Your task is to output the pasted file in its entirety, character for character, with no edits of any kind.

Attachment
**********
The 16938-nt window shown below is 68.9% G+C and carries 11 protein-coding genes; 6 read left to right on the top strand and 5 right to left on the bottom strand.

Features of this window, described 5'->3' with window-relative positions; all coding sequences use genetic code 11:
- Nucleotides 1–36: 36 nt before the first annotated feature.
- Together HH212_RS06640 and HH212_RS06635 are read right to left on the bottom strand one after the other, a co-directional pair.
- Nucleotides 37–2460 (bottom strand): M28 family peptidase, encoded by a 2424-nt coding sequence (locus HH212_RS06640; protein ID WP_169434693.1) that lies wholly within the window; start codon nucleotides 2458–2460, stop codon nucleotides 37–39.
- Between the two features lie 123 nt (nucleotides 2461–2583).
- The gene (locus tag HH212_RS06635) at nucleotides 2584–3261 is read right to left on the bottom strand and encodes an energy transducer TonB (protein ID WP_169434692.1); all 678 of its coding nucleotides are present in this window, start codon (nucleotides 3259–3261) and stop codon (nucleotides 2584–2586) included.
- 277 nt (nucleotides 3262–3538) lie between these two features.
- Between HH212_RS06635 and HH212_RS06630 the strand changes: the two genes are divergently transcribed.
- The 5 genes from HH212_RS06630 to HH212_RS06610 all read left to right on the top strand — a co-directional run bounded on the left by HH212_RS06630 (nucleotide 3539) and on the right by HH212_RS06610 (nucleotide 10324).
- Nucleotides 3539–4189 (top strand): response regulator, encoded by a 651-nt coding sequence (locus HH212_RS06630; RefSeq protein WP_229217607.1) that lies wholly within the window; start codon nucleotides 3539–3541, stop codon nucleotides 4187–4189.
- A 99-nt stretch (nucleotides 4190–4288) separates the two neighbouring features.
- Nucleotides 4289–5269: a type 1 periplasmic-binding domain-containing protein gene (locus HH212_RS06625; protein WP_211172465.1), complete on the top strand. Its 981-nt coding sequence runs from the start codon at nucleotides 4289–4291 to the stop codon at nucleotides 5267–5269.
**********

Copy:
The 16938-nt window shown below is 68.9% G+C and carries 11 protein-coding genes; 6 read left to right on the top strand and 5 right to left on the bottom strand.

Features of this window, described 5'->3' with window-relative positions; all coding sequences use genetic code 11:
- Nucleotides 1–36: 36 nt before the first annotated feature.
- Together HH212_RS06640 and HH212_RS06635 are read right to left on the bottom strand one after the other, a co-directional pair.
- Nucleotides 37–2460 (bottom strand): M28 family peptidase, encoded by a 2424-nt coding sequence (locus HH212_RS06640; protein ID WP_169434693.1) that lies wholly within the window; start codon nucleotides 2458–2460, stop codon nucleotides 37–39.
- Between the two features lie 123 nt (nucleotides 2461–2583).
- The gene (locus tag HH212_RS06635) at nucleotides 2584–3261 is read right to left on the bottom strand and encodes an energy transducer TonB (protein ID WP_169434692.1); all 678 of its coding nucleotides are present in this window, start codon (nucleotides 3259–3261) and stop codon (nucleotides 2584–2586) included.
- 277 nt (nucleotides 3262–3538) lie between these two features.
- Between HH212_RS06635 and HH212_RS06630 the strand changes: the two genes are divergently transcribed.
- The 5 genes from HH212_RS06630 to HH212_RS06610 all read left to right on the top strand — a co-directional run bounded on the left by HH212_RS06630 (nucleotide 3539) and on the right by HH212_RS06610 (nucleotide 10324).
- Nucleotides 3539–4189 (top strand): response regulator, encoded by a 651-nt coding sequence (locus HH212_RS06630; RefSeq protein WP_229217607.1) that lies wholly within the window; start codon nucleotides 3539–3541, stop codon nucleotides 4187–4189.
- A 99-nt stretch (nucleotides 4190–4288) separates the two neighbouring features.
- Nucleotides 4289–5269: a type 1 periplasmic-binding domain-containing protein gene (locus HH212_RS06625; protein WP_211172465.1), complete on the top strand. Its 981-nt coding sequence runs from the start codon at nucleotides 4289–4291 to the stop codon at nucleotides 5267–5269.